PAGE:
from The Century Dictionary.

  • noun A large bubaline antelope of Africa, Alcelaphus tora, with strongly divergent and ringed horns.

from the GNU version of the Collaborative International Dictionary of English.

  • noun (Zoöl.) A large African antelope (Alcelaphus tora). It has widely divergent, strongly ringed horns.

from Wiktionary, Creative Commons Attribution/Share-Alike License.

  • noun A large African antelope (Alcejaphus tora) with widely divergent, strongly ringed horns.


Sorry, no etymologies found.


  • We returned to the dead tetel and to our captive baboons; but times had changed since we had left them.

    In the Heart of Africa

  • We had hardly ridden half a mile when I perceived a fine bull tetel standing near a bush a few hundred yards distant.

    In the Heart of Africa

  • I had chosen a remarkably snug position for ourselves; the two angareps (stretchers) were neatly arranged in the middle of a small open space free from overhanging boughs; near these blazed a large fire, upon which were roasting a row of marrow-bones of buffalo and tetel, while the table was spread with a clean cloth and arranged for dinner.

    In the Heart of Africa

  • The Arabs now tied the baboons to trees, and employed themselves in carefully skinning the tetel so as to form a sack from the hide.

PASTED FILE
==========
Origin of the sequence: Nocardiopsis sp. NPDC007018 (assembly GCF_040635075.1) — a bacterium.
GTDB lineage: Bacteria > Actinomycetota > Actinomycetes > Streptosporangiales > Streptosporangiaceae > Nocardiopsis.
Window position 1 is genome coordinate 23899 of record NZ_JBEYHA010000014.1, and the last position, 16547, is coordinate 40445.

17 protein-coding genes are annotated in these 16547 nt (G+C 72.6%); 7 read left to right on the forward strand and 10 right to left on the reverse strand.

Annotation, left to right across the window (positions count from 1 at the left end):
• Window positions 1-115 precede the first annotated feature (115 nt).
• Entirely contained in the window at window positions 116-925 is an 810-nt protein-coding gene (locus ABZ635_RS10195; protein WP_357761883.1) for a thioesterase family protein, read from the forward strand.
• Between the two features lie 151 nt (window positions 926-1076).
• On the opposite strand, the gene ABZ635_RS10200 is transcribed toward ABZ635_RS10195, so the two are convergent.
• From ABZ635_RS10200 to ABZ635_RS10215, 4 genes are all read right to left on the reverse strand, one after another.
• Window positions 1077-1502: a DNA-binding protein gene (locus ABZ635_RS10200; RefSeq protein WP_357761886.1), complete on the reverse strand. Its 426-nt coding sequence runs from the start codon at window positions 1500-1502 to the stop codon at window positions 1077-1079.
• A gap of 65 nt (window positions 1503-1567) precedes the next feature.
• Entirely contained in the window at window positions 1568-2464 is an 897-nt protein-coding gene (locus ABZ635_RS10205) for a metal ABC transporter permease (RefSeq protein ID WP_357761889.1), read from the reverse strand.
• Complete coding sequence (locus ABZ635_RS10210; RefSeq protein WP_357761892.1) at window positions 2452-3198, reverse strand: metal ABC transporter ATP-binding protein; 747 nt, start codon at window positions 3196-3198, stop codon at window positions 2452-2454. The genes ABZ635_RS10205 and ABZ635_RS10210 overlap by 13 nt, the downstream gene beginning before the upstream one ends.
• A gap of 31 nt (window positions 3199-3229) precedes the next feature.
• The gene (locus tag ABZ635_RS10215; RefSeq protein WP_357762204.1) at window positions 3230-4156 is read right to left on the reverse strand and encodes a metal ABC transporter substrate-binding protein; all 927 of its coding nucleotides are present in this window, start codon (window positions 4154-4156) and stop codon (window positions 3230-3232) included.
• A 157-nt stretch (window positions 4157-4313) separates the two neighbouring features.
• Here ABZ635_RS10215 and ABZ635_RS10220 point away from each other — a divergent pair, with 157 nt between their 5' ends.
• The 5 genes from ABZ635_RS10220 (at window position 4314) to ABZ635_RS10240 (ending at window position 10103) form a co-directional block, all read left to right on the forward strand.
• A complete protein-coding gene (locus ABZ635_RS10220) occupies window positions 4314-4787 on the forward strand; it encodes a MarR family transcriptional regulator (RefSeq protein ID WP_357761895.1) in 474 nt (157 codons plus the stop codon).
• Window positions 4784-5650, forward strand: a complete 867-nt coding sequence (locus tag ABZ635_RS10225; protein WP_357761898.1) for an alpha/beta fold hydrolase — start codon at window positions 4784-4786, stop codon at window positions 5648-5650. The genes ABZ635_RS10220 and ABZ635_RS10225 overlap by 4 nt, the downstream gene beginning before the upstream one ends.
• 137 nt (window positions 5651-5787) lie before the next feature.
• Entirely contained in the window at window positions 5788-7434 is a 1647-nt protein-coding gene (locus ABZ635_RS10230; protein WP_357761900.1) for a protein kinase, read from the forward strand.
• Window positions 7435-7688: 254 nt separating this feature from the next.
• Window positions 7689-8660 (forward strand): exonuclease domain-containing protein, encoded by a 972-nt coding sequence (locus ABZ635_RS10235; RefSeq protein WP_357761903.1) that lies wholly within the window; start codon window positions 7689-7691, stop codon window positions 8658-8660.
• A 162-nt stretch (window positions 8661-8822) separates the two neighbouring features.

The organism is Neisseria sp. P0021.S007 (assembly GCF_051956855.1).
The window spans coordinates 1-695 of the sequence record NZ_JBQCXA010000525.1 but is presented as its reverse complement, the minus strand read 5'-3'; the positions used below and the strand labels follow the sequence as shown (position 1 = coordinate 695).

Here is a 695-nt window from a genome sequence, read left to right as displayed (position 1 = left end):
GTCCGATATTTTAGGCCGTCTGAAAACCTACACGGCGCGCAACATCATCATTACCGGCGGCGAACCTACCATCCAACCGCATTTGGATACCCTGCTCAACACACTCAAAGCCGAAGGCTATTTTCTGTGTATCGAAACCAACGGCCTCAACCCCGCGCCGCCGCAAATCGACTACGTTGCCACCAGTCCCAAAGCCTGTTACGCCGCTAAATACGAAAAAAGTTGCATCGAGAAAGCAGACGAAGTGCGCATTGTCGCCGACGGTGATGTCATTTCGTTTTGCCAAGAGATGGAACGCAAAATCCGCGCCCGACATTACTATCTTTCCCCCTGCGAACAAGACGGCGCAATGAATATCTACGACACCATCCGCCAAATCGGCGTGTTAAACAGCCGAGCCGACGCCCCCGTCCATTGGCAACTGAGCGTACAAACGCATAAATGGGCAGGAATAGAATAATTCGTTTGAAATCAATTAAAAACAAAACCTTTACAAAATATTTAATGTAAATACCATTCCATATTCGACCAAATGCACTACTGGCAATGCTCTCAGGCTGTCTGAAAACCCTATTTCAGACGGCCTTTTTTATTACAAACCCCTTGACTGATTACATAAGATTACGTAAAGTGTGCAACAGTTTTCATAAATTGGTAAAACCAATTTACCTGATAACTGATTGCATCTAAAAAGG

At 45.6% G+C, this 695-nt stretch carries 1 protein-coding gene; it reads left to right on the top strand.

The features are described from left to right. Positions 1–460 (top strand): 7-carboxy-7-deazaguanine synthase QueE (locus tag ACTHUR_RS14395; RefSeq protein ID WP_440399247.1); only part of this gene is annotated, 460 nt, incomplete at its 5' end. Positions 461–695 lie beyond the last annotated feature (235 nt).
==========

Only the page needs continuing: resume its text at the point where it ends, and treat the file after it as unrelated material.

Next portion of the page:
In the Heart of Africa

  • In an instant the tetel was neglected, the aggageers mounted their horses, and leaving my wife with a few men to take charge of the game, accompanied by Florian we went in search of the buffaloes.

    In the Heart of Africa

  • Upon arrival I found, in high yellow grass beneath a large tree, the tetel dead, and Abou Do wiping his bloody sword, surrounded by the foremost of the party.

    In the Heart of Africa

  • I now returned to the spot where we had left my wife and the tetel.

    In the Heart of Africa

  • Abou Do hunted like a cunning greyhound; the tetel turned, and, taking advantage of the double, he cut off the angle; succeeding by the manoeuvre, he again followed at tremendous speed over the numerous inequalities of the ground, gaining in the race until he was within twenty yards of the tetel, when we lost sight of both game and hunter in the thick bushes.

    In the Heart of Africa

  • Out dashed Abou Do from the ranks on his active gray horse, and away he flew after the wounded tetel, his long hair floating in the wind, his naked sword in hand, and his heels digging into the flanks of his horse, as though armed with spurs in the last finish of a race.

    In the Heart of Africa


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